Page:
According to the common tradition, however, Pelops, who suspected his sons of the murder, expelled them from the country, and they dispersed all over the Peloponnese.33 Hippodamia, dreading the anger of her husband, fled to Midea in Argolis, from whence her remains were afterwards conveyed by Pelops, at the command of an oracle, to Olympia.34 Some state that Hippodamia made away with herself.35 She had a sanctuary at Olympia in the grove Altis, to which women alone had access, and in the race course at Olympia there was a bronze statue of her.36

4. The remains of Pelops. While the Greeks were engaged in the siege of Troy, they were informed by an oracle, that the city could not be taken, unless one of the bones of Pelops were brought from Elis to Troas. The shoulder bone accordingly was fetched from Letrina or Pisa, but was lost together with the ship in which it was carried, off the coast of Euboea. Many years afterwards it was dragged up from the bottom of the sea by a fisherman, Demarmenus of Eretria, who concealed it in the sand, and then consulted the Delphic oracle about it. At Delphi he met ambassadors of the Eleians, who had come to consult the oracle respecting a plague, which was raging in their country. The Pythia requested Demarmenus to give the shoulder bone of Pelops to the Eleians. This was done accordingly, and the Eleians appointed Demarmenus to guard the venerable relic.37 According to some the Palladium was made of the bones of Pelops.

Pelops was honored at Olympia above all other heroes.39 His tomb with an iron sarcophagus existed on the banks of the Alpheius, not far from the temple of Artemis near Pisa; and every year the ephebi there scourged themselves, shedding their blood as a funeral sacrifice to the hero.40 The spot on which his sanctuary (Πελόπιον, Pelopion) stood in the grove Altis, was said to have been dedicated by Heracles, who also offered to him the first sacrifices.41 The magistrates of the Eleians likewise offered to him there an annual sacrifice, consisting of a black ram, with special ceremonies.42 His chariot was shown in the temple of Demeter at Phlius, and his sword in the treasury of the Sicyonians at Olympia.43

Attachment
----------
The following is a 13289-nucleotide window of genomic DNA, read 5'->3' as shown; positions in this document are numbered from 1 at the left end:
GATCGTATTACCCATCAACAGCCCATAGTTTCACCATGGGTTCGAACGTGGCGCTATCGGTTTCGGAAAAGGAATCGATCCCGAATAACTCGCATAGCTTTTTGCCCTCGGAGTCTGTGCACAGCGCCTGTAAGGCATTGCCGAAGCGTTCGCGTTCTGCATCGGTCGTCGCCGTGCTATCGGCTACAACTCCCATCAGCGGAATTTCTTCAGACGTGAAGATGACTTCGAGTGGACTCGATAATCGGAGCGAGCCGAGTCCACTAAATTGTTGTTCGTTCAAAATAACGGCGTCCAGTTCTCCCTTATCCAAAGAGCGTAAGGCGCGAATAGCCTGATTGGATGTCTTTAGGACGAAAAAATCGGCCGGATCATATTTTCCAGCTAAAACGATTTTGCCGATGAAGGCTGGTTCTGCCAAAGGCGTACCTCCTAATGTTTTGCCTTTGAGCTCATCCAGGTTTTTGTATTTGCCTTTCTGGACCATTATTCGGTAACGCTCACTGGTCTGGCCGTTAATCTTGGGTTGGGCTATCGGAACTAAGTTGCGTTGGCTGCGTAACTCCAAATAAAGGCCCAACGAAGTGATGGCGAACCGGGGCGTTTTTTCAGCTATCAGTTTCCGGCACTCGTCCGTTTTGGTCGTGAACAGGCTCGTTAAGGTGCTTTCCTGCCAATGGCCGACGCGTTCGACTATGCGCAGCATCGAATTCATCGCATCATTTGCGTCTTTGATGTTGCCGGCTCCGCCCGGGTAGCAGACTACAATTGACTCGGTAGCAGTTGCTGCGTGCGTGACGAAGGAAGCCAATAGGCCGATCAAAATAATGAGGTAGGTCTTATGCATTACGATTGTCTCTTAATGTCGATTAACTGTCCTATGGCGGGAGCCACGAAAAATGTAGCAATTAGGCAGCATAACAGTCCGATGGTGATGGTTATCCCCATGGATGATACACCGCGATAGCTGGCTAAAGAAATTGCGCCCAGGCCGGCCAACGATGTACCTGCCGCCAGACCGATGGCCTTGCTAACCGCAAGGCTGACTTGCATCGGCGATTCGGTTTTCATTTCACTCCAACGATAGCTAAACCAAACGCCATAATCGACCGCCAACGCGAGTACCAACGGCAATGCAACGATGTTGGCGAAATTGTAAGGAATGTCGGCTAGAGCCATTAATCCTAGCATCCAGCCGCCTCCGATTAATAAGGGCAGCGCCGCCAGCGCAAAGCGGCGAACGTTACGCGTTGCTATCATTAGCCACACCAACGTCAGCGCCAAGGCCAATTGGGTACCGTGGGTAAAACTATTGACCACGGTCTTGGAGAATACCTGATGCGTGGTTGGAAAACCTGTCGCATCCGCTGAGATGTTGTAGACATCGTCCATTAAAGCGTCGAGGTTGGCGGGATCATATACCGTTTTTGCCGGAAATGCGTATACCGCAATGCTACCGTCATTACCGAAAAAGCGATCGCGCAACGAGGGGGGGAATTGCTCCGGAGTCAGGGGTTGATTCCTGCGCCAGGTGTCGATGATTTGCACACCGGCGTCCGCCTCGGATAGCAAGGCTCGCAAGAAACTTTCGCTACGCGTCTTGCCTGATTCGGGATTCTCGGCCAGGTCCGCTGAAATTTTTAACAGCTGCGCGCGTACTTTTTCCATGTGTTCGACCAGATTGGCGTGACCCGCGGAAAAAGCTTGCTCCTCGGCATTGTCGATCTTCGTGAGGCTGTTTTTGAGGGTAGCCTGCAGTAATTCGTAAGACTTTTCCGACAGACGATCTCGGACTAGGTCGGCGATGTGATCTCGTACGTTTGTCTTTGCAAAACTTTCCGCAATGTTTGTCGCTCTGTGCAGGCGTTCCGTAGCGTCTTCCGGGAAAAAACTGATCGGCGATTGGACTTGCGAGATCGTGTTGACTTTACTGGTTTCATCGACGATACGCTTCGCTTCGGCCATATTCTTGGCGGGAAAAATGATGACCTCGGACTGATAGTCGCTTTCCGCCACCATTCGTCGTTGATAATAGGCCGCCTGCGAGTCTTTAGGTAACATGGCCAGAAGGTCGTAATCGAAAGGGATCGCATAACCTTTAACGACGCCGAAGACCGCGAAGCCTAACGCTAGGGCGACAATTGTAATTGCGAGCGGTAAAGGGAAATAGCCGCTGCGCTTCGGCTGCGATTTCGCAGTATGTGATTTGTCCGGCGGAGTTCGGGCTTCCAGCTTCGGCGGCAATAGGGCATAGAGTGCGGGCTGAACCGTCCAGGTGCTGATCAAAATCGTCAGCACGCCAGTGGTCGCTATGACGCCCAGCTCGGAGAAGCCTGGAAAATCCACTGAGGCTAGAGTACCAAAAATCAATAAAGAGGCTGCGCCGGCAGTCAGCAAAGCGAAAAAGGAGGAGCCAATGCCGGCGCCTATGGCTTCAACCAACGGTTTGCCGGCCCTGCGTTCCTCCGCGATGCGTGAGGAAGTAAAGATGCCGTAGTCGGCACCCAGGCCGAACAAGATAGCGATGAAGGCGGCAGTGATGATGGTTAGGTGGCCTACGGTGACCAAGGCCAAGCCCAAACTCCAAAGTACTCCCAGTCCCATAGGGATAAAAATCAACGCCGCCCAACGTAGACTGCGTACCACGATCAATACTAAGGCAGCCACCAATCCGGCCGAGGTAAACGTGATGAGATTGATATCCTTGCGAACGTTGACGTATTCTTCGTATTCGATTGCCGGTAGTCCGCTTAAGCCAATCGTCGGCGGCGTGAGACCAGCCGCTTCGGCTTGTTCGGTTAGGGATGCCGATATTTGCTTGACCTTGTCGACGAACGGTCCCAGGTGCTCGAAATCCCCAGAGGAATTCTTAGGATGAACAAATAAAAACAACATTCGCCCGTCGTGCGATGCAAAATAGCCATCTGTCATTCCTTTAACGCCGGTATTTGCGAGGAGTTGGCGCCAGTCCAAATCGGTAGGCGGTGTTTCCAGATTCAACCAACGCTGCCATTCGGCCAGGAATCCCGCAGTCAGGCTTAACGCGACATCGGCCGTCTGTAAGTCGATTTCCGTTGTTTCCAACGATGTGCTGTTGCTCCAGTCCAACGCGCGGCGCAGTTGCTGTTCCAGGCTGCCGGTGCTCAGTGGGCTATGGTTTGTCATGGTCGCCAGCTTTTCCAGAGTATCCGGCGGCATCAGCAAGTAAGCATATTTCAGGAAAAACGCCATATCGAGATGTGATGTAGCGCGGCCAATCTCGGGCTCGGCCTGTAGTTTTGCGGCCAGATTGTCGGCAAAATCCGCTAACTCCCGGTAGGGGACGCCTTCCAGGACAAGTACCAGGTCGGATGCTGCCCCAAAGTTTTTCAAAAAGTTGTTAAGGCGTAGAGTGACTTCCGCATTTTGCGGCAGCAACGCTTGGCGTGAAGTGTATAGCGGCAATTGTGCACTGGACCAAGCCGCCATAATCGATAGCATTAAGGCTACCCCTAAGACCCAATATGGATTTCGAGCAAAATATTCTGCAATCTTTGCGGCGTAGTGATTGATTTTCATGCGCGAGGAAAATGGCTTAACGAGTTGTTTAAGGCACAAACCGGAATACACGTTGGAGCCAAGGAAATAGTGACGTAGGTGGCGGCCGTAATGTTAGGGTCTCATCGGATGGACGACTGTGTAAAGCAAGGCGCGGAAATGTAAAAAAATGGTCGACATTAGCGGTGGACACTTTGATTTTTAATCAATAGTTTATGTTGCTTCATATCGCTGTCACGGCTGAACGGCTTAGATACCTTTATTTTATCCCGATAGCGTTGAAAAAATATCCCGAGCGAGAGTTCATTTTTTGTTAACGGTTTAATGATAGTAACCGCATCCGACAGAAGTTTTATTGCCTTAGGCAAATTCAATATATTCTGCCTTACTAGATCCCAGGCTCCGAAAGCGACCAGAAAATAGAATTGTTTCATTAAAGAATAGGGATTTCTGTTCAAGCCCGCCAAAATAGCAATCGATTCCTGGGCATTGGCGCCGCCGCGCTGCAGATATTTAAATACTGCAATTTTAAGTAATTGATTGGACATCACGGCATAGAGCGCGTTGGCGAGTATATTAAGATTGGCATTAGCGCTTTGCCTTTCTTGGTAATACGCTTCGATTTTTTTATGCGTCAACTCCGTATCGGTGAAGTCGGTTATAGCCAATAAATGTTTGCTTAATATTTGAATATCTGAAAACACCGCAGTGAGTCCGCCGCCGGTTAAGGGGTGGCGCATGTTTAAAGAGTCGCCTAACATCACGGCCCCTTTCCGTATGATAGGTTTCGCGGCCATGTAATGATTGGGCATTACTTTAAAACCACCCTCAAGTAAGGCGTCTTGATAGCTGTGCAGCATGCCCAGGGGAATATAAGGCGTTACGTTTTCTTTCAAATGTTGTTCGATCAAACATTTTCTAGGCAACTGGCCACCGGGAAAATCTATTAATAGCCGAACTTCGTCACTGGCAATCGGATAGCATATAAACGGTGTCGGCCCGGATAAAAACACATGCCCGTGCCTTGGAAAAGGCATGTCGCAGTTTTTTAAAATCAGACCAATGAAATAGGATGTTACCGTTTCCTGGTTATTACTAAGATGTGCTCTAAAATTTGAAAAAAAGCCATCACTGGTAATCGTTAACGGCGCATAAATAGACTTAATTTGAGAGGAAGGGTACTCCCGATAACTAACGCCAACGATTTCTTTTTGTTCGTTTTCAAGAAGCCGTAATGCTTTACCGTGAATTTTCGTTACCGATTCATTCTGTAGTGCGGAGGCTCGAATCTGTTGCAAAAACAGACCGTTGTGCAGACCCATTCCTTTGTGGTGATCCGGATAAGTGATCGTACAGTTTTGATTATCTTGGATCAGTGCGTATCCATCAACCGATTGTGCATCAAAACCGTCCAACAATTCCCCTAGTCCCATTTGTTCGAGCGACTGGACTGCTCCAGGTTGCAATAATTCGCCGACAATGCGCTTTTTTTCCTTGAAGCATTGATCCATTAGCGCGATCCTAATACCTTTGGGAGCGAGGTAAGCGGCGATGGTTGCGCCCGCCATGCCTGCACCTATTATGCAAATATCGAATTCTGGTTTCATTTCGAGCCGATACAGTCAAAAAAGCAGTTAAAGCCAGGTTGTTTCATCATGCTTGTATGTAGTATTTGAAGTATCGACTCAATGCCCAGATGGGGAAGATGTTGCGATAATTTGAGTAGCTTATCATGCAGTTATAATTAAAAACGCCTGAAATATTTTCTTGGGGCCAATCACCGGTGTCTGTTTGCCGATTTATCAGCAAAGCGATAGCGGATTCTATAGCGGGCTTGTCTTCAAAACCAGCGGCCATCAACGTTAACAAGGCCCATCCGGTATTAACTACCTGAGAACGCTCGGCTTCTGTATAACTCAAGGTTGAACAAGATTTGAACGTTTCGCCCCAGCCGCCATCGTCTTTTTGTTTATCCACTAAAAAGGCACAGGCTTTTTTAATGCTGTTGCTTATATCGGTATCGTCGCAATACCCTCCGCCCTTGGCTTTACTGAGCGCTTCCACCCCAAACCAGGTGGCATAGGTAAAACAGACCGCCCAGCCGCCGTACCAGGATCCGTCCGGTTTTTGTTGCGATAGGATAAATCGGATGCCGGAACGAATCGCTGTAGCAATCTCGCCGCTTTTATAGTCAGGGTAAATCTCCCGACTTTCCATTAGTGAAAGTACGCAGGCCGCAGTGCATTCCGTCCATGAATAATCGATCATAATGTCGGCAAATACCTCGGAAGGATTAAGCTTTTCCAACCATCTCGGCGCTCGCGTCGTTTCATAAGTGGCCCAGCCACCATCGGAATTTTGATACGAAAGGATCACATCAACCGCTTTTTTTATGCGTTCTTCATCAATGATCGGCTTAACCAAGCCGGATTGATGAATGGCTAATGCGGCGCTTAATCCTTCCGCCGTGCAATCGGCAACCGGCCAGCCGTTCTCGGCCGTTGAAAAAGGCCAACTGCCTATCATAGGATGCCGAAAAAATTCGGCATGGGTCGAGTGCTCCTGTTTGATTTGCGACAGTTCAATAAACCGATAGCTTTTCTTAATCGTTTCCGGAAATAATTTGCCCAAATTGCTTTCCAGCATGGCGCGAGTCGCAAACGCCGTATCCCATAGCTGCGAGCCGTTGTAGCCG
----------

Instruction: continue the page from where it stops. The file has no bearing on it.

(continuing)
The eastern facade of the temple of Zeus at Olympia shows Pelops with spear and shield, ready to compete with Oenomaus (sculpture from the first half of the fifth century BCE). The contest is depicted many times on vases and sarcophagi. Pelops sometimes wears Phrygian clothes, sometimes Greek, such as on an amphora at Arezzo (ca. 415 BCE) by the Meidias Painter. Here, Pelops and his bride drive away in his chariot, hair and clothes billowing in the wind.



  1. Hyginus. Fabulae, 83; Euripides. Orestes, init.
  2. Olympian Odes iii, 41.
  3. Scholiast on Euripides' Orestes, 5, 11; Tzetzes on Lycophron, 52; comp. Apostol. Centur. xviii, 7.
  4. Letreus, Pausanias. Description of Greece vi, 22.5.
  5. Pseudo-Apollodorus. The Library ii, 4.5; Scholiast on Euripides' Orestes, 5.
  6. Scholiast on Euripides, l.c.; Plutarch. Parallela Minora, 33.
  7. i, 89.
  8. on Olympian Odes i, 144.
  9. Theseus, 3.
  10. Pausanias. Description of Greece ii, 34.4.
  11. ibid. ii, 22.4; v, 13.4.
  12. ibid. v, 1.5; Thucydides, i, 9; comp. Sophocles. Ajax, 1292; Pindar. Olympian Odes i, 36, ix, 15.
  13. Apollonius Rhodius. Argonautica ii, 358, with the Scholiast, and 790; Scholiast on Pindar's Olympian Odes i, 37; Diodorus Siculus. Historical Library iv, 74.
  14. Scholiast on Pindar, l.c.
  15. Pseudo-Apollodorus. The Library iii, 12.6.
  16. Homer. Iliad ii, 104; Pausanias. Description of Greece v, 1.5, 8.1; Pindar. Olympian Odes i, 38.
  17. Scholiast on Pindar's Olympian Odes i, 37.
  18. Pindar. Olympian Odes i, 37 ff., with the Scholiast.; Tzetzes on Lycophron, 152; Hyginus. Fabulae, 83; Virgil. Georgics, iii, 7; Ovid. Metamorphoses vi, 404.
  19. Scholiast on Aristides, p. 216 (ed. Frommnel); Lucian. De Saltatione, 54; Pausanias. Description of Greece v, 13.4.
  20. Olympian Odes i, 46 ff.; comp. Scholiast on Pindar's Olympian Odes i, 69; Euripides. Iphigeneia in Taurus, 387; Philostratus of Lemnos. Imagines i, 17; Lucian. Charidemus, 7; Tibullus, i, 4, 57.
  21. Tzetzes on Lycophron, 156; Lucian. Charidemus, 19; Hyginus. Fabulae, 253.
  22. Hyginus. Fabulae, 84; Scholiast on Pindar's Olympian Odes i, 114; Diodorus Siculus. Historical Library iv, 73; Eustathius on Homer, p. 183.
  23. Olympian Odes i, 109 ff.
  24. Pausanias. Description of Greece v, 17.4; comp. Apollonius Rhodius. Argonautica i, 752 ff.
  25. Pausanias. Description of Greece v, 15.5.
  26. ibid. vi, 21.7.
  27. Pindar. Olympian Odes ix, 16; Pausanias. Description of Greece v, 1.5, 8.1.
  28. Homer. Iliad ii, 104.
  29. Scholiast on Euripides' Orestes, 800.
  30. Scholiast on Thucydides, i, 9.
  31. Scholiast on Euripides' Phoenician Women, 1760.
  32. Plutarch. Parallela Minora, 33.
  33. Scholiast on Euripides' Orestes, 5; Pausanias. Description of Greece v, 8.1.
  34. Pausanias. Description of Greece vi, 20.4.
  35. Hyginus. Fabulae, 85, 243.
  36. Pausanias. Description of Greece vi, 20.10.
  37. Pausanias. Description of Greece v, 13.3; Tzetzes on Lycophron, 52, 54.
  38. Clement of Alexandria on Gentes, p. 30, d; comp. Pliny the Elder. Naturalis Historia xxviii, 4.
  39. Pausanias. Description of Greece v, 13.1.
  40. Scholiast on Pindar's Olympian Odes i, 146.
  41. Pausanias, l.c.; v, 26, in fin.; Pseudo-Apollodorus. The Library ii, 7.2.
  42. Pausanias. Description of Greece v, 13.2.
  43. ibid. ii, 14.3; vi, 19.3.


  • Smith, William. (1870). Dictionary of Greek and Roman Biography and Mythology. London: Taylor, Walton, and Maberly.

This article incorporates text from Dictionary of Greek and Roman Biography and Mythology (1870) by William Smith, which is in the public domain.